Safe solar viewing methods
Safe solar viewing methods
Once again: like hiking in the woods, riding a bicycle, or cooking on an outdoor grill, eclipse viewing is safe, enjoyable and worthwhile if you equip yourself with some basic information and take simple precautions.
It is never safe to stare directly at the bright disk of the Sun. Too much of the Sun’s direct light can damage your eyes without your knowing it, because the retina, the part of the eye that detects light, has no pain receptors.
Here are two simple approaches to safe solar viewing:
- Looking through specially-made solar filters or “glasses”
The only safe way to look directly at the uneclipsed or partially eclipsed Sun is through special-purpose solar filters, such as “eclipse glasses” (like those for sale at RMSC while supplies last) or handheld solar viewers. Homemade filters or ordinary sunglasses, even very dark ones, are not safe for looking at the Sun.Check your glasses or viewer for a label saying that the filter material conforms to ISO 12312-2, the international standard for filters for direct observation of the Sun. (Celestron, a reputable maker of telescopes and binoculars, uses a “Solar Safe” logo to represent its compliance with ISO 12312-2.) Some solar viewing filters are black, others are silver in appearance.Here are some materials that are not safe for solar viewing:
- CDs – not safe for solar viewing
- Mylar party balloons – not safe for solar viewing
- Laser show or fireworks glasses – not safe for solar viewing
- 3D glasses (red-blue or any other kind) – not safe for solar viewing
RMSC has ISO 12312-2-compliant eclipse glasses for sale while supplies last.
- Looking at a projected image of the Sun
Any small hole will project an image of the Sun on a light-colored screen. Try this: use a no.2 pencil point, a knitting needle, or the point on a school compass to poke a hole in a card. That’s your “pinhole.” Hold another card that is white or light-colored (your projection screen) in the shadow of your pinhole card about an arm’s length away. Look for a little circle on the screen. That is an image of the Sun. During the partial eclipse, that circle will become a crescent.You will probably find the image to be washed out by ambient light from the sky and your surroundings. You can use some kind of box to hold the pinhole at one end and the projection screen at the other end. The box gives shade on the projection screen, making the image easier to see.Before eclipse day, experiment with different-sized holes and with different distances to the screen. What combination gives you the brightest image? The sharpest image? To make a very small pinhole, try puncturing a small piece of aluminum foil. Then tape that over a bigger hole in the cardboard.If you are in a big, open building, such as a barn, with tiny holes or vents in the roof, look for Sun images on the floor. If the roof is high above the floor, the images will be large and sharp.A straw hat, kitchen colander, or anything else with many small holes will project a pattern of crescents during the eclipse.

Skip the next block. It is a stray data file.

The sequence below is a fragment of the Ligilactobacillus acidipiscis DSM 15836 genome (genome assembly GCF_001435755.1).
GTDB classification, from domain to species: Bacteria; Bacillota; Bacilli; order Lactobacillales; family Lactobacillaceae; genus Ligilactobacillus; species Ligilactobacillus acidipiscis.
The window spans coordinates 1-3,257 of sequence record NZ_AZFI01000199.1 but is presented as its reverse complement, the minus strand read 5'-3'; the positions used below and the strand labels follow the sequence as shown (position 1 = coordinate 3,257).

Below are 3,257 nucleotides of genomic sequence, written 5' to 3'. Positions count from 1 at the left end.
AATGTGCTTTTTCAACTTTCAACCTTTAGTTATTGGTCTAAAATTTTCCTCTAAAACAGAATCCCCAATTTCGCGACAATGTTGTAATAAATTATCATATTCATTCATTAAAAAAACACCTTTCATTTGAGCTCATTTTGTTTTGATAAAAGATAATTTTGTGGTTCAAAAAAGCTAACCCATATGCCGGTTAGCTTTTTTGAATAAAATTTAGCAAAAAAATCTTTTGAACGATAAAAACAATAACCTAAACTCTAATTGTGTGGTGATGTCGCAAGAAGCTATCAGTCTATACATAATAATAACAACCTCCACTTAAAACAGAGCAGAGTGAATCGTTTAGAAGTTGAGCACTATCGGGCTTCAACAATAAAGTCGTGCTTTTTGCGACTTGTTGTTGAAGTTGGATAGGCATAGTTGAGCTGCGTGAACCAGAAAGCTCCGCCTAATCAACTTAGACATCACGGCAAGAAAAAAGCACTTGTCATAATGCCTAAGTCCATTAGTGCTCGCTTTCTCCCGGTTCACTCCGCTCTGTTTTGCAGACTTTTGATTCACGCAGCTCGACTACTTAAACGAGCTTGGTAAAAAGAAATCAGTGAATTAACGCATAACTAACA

When pinhole-projected, the size of the Sun’s image will always be about 1/100 of the distance from the pinhole to the surface where you see the image. So, for example, if the surface is 100 inches (about 8 feet) from the pinhole, the Sun’s image will be about 1 inch wide.
The shape of the pinhole doesn’t matter much, as long as the hole is small and not too close to the screen. The hole can be a triangle or a square; it will still make a circular image of the Sun’s disk.
The Sun’s outer atmosphere, called the corona, is safe to look at, but only when the Sun is totally eclipsed.
Solar viewing with sophisticated equipment
Experienced amateur and professional astronomers have ways of using telescopes and other equipment to view or project the Sun safely. Telescopes are designed to concentrate light, and concentrated sunlight can be dangerous if not handled knowledgeably. So you may hear about neutral-density filters, Sun stops, hydrogen-alpha filters, and other solar observing technologies. Volunteer amateur astronomers from the Astronomy Section of the Rochester Academy of Science plan to set up a few such devices at RMSC on eclipse day – so you don’t have to!